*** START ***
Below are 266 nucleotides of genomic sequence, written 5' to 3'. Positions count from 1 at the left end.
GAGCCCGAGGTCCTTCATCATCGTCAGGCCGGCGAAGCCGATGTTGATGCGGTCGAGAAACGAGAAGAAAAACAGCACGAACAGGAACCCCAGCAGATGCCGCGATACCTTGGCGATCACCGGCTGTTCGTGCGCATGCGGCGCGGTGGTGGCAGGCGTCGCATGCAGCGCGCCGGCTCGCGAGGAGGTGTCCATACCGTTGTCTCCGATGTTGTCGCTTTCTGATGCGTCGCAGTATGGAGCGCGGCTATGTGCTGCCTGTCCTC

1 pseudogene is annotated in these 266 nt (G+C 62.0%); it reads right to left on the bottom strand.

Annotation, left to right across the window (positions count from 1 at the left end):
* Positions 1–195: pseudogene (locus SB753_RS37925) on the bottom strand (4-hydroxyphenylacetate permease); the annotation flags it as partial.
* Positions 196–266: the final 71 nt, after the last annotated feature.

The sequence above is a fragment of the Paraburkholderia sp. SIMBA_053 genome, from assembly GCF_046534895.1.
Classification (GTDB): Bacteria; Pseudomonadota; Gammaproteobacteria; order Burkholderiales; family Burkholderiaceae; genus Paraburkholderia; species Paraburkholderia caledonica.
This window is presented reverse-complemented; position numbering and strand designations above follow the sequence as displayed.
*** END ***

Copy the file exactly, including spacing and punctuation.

Below are 266 nucleotides of genomic sequence, written 5' to 3'. Positions count from 1 at the left end.
GAGCCCGAGGTCCTTCATCATCGTCAGGCCGGCGAAGCCGATGTTGATGCGGTCGAGAAACGAGAAGAAAAACAGCACGAACAGGAACCCCAGCAGATGCCGCGATACCTTGGCGATCACCGGCTGTTCGTGCGCATGCGGCGCGGTGGTGGCAGGCGTCGCATGCAGCGCGCCGGCTCGCGAGGAGGTGTCCATACCGTTGTCTCCGATGTTGTCGCTTTCTGATGCGTCGCAGTATGGAGCGCGGCTATGTGCTGCCTGTCCTC

1 pseudogene is annotated in these 266 nt (G+C 62.0%); it reads right to left on the bottom strand.

Annotation, left to right across the window (positions count from 1 at the left end):
* Positions 1–195: pseudogene (locus SB753_RS37925) on the bottom strand (4-hydroxyphenylacetate permease); the annotation flags it as partial.
* Positions 196–266: the final 71 nt, after the last annotated feature.

The sequence above is a fragment of the Paraburkholderia sp. SIMBA_053 genome, from assembly GCF_046534895.1.
Classification (GTDB): Bacteria; Pseudomonadota; Gammaproteobacteria; order Burkholderiales; family Burkholderiaceae; genus Paraburkholderia; species Paraburkholderia caledonica.
This window is presented reverse-complemented; position numbering and strand designations above follow the sequence as displayed.